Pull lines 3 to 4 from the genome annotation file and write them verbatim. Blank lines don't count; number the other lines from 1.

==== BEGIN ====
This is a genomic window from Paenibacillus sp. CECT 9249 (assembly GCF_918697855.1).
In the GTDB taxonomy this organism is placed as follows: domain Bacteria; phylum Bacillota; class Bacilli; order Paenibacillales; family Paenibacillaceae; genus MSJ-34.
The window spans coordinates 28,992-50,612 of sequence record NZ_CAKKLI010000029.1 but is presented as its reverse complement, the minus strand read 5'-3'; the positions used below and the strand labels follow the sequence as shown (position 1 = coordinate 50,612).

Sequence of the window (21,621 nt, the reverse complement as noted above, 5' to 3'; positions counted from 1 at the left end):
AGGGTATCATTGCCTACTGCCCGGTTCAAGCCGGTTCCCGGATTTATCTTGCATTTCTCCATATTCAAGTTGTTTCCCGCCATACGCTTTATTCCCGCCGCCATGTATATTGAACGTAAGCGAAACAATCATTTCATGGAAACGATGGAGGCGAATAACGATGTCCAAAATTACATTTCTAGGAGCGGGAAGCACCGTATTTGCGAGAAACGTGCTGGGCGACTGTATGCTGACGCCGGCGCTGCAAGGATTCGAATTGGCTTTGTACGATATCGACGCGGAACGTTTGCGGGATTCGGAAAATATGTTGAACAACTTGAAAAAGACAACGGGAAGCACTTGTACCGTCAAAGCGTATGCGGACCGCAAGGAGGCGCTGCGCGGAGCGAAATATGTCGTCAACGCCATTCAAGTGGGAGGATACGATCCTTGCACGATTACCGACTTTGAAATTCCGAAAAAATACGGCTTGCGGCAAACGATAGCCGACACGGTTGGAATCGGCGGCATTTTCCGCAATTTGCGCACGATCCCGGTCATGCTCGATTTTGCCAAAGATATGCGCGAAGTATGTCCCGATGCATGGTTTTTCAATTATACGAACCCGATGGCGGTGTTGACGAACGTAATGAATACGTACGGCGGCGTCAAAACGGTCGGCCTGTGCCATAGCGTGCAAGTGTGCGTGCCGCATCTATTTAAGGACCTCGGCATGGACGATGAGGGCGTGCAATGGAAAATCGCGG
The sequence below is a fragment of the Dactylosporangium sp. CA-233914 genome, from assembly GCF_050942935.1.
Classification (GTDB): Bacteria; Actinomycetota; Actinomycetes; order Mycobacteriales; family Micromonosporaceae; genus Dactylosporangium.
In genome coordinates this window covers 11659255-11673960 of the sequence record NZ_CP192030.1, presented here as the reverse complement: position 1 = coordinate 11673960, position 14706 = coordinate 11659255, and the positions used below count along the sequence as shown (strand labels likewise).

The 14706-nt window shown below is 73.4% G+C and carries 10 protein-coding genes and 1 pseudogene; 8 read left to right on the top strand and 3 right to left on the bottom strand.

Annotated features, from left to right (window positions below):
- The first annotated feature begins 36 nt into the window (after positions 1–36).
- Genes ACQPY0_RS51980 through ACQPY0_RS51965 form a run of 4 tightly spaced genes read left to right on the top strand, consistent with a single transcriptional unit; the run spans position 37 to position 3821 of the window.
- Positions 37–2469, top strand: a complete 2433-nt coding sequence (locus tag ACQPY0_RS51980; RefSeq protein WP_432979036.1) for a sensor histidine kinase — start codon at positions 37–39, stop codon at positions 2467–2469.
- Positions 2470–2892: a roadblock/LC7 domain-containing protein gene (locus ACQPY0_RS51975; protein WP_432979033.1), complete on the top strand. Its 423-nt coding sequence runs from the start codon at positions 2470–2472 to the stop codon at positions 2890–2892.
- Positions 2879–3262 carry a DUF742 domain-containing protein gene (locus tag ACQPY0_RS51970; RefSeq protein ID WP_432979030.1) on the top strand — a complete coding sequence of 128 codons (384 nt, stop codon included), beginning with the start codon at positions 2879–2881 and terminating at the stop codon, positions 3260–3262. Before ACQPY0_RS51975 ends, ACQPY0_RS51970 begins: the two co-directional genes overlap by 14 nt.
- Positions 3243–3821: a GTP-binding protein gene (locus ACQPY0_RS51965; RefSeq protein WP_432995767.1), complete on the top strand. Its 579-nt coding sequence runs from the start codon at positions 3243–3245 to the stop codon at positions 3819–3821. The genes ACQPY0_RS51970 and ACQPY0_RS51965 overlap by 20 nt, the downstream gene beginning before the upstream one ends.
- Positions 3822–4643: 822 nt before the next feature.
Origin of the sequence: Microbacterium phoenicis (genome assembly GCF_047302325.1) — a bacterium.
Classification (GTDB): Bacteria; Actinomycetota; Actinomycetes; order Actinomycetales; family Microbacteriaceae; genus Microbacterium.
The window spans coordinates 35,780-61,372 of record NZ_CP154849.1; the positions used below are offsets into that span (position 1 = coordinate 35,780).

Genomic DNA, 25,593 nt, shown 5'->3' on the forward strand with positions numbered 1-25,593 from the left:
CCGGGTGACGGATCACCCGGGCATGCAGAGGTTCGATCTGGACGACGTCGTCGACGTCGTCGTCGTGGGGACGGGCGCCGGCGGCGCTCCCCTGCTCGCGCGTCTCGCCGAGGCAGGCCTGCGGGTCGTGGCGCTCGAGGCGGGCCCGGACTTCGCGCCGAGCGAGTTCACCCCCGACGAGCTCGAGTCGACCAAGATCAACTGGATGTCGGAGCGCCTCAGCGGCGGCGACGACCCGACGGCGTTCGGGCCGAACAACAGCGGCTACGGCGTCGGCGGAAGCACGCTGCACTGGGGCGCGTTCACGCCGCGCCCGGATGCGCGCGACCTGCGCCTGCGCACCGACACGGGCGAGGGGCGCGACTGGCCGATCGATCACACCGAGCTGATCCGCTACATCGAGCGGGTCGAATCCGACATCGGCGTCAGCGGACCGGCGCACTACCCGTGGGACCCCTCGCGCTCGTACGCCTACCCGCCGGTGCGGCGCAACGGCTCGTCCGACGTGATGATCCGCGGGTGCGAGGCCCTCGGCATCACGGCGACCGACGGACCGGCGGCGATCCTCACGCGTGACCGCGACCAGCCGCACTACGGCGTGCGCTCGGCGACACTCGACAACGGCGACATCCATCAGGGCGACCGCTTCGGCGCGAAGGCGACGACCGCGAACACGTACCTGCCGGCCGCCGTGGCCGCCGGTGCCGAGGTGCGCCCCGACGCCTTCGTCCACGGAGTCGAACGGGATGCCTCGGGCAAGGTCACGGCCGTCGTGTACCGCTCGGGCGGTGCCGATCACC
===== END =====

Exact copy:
The window spans coordinates 28,992-50,612 of sequence record NZ_CAKKLI010000029.1 but is presented as its reverse complement, the minus strand read 5'-3'; the positions used below and the strand labels follow the sequence as shown (position 1 = coordinate 50,612).

Sequence of the window (21,621 nt, the reverse complement as noted above, 5' to 3'; positions counted from 1 at the left end):